The European Union, keeping in line with a suggestion origination from the European commission, is promotion a directive to ensure radiation protection, with a focus on ensuring that laborers and workers vulnerable to artificial as well as natural radiation sources across a number of industries are taken care of. The International Commission on Radiological Protection (ICRP) proposed certain radiation protection suggestions in 2007, which are now being incorporated by Brussels.
The latest radiation protection directive focuses on a specific aspect of the matter: evaluating protection irrespective of the source of radiation. The new directive is accounting for any radiation exposure individuals might suffer, regardless of whether the radiation emanates from a natural source or a manufactured source of the energy.
So far, the legislations regarding radiation exposure have been appraised in a non-rigid format, allowing EU member states the freedom and flexibility to decide for themselves as to which industries they would like to have adhering to the natural radiation standards. Because of this loosely based structure, there was a lack of homogeneity in actions and regulations adopted amongst member states, with each state choosing unique and dissimilar industries to govern under the radiation exposure laws and providing radiation protection to workers in a non-uniform manner. This scenario proved incompatible with the uniformity requirements of the Euratom, thus heralding the need for a change in regulations.
According to a memorandum issued by the Commission, there are several instances wherein workers in industries involving contact or exposure to naturally occurring radioactive materials are not provided with radiation protection covers. Many of these workers are exposed to radiation that exceeds the ceiling limit set for radiation exposure to public members, as per international norms. The Commission also highlighted the need to provide radiation protection against indoor radon, which has been found to be the main causative factor for ailments and diseases related to radiation exposure, such as lung cancer.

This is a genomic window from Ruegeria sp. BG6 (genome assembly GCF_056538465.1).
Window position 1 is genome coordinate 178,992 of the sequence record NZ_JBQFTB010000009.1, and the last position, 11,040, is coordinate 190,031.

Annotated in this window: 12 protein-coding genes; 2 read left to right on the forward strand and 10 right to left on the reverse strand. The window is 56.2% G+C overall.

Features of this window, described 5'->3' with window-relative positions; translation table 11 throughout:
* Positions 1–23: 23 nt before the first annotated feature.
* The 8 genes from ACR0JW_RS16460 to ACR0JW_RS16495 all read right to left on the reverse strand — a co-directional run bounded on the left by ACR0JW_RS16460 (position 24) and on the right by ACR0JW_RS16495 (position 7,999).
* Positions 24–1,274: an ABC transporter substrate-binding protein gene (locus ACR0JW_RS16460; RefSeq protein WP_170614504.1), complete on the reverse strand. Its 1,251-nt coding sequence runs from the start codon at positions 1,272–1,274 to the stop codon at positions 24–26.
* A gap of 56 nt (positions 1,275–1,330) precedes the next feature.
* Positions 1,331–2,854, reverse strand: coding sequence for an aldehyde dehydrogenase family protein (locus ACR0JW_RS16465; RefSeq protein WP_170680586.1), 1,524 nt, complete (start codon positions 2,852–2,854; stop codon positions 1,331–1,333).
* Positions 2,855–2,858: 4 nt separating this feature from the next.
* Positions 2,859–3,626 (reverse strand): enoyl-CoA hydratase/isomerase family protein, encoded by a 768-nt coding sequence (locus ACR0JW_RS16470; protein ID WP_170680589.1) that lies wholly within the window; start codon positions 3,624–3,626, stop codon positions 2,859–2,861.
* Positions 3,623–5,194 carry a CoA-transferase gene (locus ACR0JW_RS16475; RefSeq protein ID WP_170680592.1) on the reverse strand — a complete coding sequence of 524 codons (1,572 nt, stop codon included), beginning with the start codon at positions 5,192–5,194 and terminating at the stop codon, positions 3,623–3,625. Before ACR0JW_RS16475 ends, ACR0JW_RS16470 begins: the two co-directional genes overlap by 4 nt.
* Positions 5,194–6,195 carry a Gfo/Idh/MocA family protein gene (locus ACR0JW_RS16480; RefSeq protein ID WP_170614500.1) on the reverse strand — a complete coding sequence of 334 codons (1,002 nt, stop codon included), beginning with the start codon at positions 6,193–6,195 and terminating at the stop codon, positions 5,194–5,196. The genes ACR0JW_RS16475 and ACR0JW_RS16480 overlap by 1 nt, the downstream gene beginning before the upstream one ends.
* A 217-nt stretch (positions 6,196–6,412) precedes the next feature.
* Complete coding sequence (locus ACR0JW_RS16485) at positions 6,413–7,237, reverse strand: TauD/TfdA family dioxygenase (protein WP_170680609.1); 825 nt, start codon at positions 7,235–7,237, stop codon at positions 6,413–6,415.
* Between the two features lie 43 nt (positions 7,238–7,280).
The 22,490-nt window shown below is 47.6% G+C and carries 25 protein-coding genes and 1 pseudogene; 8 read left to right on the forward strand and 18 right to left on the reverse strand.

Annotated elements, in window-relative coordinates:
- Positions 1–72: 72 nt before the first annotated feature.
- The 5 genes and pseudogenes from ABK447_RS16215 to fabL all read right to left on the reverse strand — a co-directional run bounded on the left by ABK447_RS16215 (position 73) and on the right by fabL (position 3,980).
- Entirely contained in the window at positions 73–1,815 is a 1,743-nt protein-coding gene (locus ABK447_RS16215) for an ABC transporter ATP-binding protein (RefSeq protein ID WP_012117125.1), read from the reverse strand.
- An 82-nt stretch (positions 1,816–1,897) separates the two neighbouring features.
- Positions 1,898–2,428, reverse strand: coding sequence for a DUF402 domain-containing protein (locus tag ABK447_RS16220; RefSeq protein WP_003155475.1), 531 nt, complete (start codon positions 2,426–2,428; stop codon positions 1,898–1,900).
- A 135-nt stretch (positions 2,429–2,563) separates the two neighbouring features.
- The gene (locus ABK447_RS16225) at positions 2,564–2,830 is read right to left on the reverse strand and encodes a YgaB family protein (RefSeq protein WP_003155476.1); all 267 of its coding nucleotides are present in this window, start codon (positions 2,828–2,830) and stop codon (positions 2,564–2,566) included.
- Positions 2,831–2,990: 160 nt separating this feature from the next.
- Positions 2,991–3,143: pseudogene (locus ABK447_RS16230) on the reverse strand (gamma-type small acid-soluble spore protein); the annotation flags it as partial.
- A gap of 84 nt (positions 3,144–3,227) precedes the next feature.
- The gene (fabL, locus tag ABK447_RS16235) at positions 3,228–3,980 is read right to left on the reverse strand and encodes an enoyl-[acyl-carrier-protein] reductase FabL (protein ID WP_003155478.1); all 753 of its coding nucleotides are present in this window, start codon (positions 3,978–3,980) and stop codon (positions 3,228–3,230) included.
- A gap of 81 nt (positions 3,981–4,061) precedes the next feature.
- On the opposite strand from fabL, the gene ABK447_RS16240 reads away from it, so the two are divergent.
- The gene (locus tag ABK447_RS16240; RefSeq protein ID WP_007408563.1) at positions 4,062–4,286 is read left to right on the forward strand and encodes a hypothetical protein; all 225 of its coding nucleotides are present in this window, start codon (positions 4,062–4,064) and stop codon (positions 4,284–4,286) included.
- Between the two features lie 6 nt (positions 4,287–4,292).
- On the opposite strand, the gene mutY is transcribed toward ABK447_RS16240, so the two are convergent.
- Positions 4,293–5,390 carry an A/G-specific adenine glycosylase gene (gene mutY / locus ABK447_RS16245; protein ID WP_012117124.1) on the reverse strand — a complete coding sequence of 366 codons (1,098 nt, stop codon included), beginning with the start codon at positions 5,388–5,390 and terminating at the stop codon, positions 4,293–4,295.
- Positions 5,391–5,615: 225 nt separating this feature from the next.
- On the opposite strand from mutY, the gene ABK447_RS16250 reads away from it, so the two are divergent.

The proposal is currently being discussed by member states, and is only in the nascent stages as of yet. The proposal aims to provide comprehensive radiation protection covers to workers in a variety of industries across the globe. The proposal also aims to thoroughly address the issue of radiation exposure occurring from both fabricated and naturally occurring sources.
The directive, if authorized by the European Union Council of Ministers, will establish some fundamental safety regulations for radiation protection, and take measures against hazards associated with ionizing radiation. If the proposal is accepted, it will also clearly delineate which industries have to provide mandatory protection against radiation exposure to workers and specific directives to member states regarding the same.